Generation Iron Dennis Wolf Perfect Physique

Everything you need to know about program design for physique development.

This is the first part of a three-part series. You can click here for part 2 and part 3.

After four decades as an expert in all things fitness and body transformation-related, it’s amazing to me that the same illusions and inconsistencies exist today as existed decades ago.

The fact is that even many “experts” don’t have a handle on proper, precise and effective program design for muscle development. There is far too much “spill over” of strength experts, who come to the game with their own paradigm and training biases. I can tell you, this “strength bias” in program design, with respect to muscle development, may be the very thing holding you back from the gains you are seeking.

Furthermore, it’s one thing to put on muscle mass, but what about balanced and aesthetic muscle mass? “Mass with class,” if you will? Who talks about this these days, when talking about how to gain mass? Well, I do! Here are a couple picture of me illustrating “mass with class” of balanced physique from back in the day.

Coach Scott Abel Massive Coach Scott Abel Massive Class

What few of today’s experts I talk to seem to understand are the major differences between “strategy” and “tactics” when it comes to program design and implementation.

  • Strategy is all about program design. It has to do with how many days per week the program is written for, the amount of volume of sets and reps; it has to do with formulating how many times per week a bodypart will be targeted, or if you are going to focus on “bodypart” training at all. Strategy has to do with how workout rotations will be used. For example, the “linear periodization schemes” used to develop strength have absolutely no place in program design strategy for gaining muscle mass and balanced muscle development.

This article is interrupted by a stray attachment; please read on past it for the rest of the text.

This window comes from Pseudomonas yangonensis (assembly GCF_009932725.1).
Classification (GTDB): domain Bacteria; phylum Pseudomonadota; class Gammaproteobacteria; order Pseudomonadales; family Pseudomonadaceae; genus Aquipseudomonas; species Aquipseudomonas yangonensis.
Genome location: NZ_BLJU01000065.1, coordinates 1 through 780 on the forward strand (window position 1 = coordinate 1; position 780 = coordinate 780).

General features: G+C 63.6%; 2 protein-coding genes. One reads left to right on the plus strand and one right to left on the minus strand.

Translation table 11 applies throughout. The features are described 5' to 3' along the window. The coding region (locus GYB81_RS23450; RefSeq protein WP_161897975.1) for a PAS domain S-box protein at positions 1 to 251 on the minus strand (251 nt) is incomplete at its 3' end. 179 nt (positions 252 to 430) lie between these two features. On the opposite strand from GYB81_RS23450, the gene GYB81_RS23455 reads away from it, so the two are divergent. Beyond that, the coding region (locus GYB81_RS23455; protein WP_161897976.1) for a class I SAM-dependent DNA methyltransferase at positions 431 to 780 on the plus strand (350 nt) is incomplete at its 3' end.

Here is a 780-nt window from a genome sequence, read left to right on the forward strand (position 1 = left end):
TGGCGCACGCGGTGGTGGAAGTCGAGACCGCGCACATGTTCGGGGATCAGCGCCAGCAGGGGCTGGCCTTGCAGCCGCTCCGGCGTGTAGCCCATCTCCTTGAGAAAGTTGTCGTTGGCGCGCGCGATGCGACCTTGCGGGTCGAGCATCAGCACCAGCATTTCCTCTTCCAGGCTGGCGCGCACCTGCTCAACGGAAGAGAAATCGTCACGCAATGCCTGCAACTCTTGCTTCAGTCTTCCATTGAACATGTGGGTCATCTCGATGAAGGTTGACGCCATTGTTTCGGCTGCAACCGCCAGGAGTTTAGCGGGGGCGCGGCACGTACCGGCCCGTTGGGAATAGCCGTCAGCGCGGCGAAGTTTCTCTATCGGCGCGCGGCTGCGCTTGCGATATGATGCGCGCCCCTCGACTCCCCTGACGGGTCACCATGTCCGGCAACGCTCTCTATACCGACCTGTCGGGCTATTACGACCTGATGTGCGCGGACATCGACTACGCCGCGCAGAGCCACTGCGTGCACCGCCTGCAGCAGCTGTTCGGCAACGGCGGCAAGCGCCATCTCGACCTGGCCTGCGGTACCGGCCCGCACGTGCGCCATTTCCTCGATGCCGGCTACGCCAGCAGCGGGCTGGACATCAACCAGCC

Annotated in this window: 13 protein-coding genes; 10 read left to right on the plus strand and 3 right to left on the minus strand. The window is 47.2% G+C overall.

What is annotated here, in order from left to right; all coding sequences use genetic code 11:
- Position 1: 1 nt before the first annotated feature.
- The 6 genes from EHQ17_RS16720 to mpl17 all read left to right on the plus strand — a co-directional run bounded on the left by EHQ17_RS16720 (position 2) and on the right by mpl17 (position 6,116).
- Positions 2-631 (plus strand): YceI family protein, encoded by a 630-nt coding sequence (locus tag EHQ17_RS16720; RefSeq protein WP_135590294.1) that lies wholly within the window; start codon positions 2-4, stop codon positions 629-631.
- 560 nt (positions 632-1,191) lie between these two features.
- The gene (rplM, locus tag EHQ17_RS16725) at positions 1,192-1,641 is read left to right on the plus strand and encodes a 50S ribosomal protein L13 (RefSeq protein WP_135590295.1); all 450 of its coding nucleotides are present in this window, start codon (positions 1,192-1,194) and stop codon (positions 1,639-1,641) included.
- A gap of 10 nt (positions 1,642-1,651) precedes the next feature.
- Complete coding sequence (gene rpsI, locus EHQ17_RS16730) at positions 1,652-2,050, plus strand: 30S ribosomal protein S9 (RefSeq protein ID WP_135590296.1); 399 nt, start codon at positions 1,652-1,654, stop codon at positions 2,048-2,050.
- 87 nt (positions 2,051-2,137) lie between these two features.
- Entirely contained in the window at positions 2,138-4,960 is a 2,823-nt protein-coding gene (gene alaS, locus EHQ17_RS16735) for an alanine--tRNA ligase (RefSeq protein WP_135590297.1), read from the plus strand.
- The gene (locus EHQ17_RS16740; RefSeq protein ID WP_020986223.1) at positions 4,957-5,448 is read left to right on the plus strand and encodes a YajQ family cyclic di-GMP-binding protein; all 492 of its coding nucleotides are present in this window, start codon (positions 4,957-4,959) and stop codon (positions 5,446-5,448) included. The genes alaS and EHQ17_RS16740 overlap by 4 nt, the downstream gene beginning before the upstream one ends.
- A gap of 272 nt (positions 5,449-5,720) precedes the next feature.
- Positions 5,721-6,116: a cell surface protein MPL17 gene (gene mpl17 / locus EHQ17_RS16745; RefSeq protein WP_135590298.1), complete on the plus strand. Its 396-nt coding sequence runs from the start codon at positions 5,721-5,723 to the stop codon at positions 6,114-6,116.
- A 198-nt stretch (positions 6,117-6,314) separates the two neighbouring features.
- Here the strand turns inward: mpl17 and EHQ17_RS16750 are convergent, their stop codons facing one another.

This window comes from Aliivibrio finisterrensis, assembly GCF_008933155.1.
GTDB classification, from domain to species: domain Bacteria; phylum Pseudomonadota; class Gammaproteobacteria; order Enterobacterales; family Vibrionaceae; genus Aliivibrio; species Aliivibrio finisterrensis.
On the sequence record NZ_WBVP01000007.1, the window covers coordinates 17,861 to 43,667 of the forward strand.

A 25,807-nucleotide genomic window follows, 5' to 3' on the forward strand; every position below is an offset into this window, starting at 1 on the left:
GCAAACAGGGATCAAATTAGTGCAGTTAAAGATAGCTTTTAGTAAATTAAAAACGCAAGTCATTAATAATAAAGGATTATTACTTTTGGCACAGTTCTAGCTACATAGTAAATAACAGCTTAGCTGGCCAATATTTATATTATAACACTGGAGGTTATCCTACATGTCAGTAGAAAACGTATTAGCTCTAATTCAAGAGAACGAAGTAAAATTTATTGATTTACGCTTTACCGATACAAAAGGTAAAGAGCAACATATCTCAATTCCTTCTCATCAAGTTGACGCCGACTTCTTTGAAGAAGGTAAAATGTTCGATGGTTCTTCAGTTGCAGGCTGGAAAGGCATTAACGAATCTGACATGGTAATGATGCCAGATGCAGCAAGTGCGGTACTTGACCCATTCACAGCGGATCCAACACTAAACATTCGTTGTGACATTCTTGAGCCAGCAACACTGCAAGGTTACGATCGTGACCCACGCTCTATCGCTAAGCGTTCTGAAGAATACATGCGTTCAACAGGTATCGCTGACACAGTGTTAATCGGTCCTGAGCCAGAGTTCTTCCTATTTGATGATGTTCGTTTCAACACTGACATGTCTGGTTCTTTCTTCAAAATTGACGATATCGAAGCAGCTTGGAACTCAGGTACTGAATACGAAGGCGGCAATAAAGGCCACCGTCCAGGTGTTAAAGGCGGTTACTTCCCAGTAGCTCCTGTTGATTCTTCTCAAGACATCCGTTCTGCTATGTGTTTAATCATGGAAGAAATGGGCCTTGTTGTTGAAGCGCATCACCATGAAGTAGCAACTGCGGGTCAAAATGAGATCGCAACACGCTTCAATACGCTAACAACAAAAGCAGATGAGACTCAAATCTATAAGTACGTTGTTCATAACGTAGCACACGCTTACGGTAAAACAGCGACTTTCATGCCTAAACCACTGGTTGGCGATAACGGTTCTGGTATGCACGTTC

• By contrast, Tactical elements are all about program implementation: what equipment tools will you use: barbells, dumbbells, medicine balls, kettlebells, as well as what application tactics you will use like supersets, extended sets, strip sets, training to failure or not training to failure, and so on. These are all “tactical” elements of program implementation and they speak directly about the “trainee” specifically.

These are BASIC (very basic) elements of program-design.

When you talk about the “Fundamentals” of program design, there are two elements to it, buried in the word itself. First, the fundamentals of program design and implementation must always emphasize the “fun” element. This part is up to you the trainee.

In addition to that, there is also “da mental” element of program design, strategy and tactical implementation. And this one is all about the expert who designs the program.

For example I have around 700 program-design templates. 700! Why? Because one size does not fit all! Anyone who has read even a little of my work will be familiar with this “Abelism”:

A proper and effective workout is MORE THAN a collection of exercises, and a proper and effective program is MORE THAN a collection of workouts.

If you do not fully understand and embrace that reality, you won’t get very far with your physique goals. Only the most genetically elite get away with ignorance not holding them back from making progress.

So, with that in mind, let’s discuss a few important  elements of program-design STRATEGY AND STRUCTURE, especially when the goal is gaining muscle mass and balanced physique lines (as in “mass with class”).

Continue to page 2 for strategy and structure techniques to help you build a balanced physique!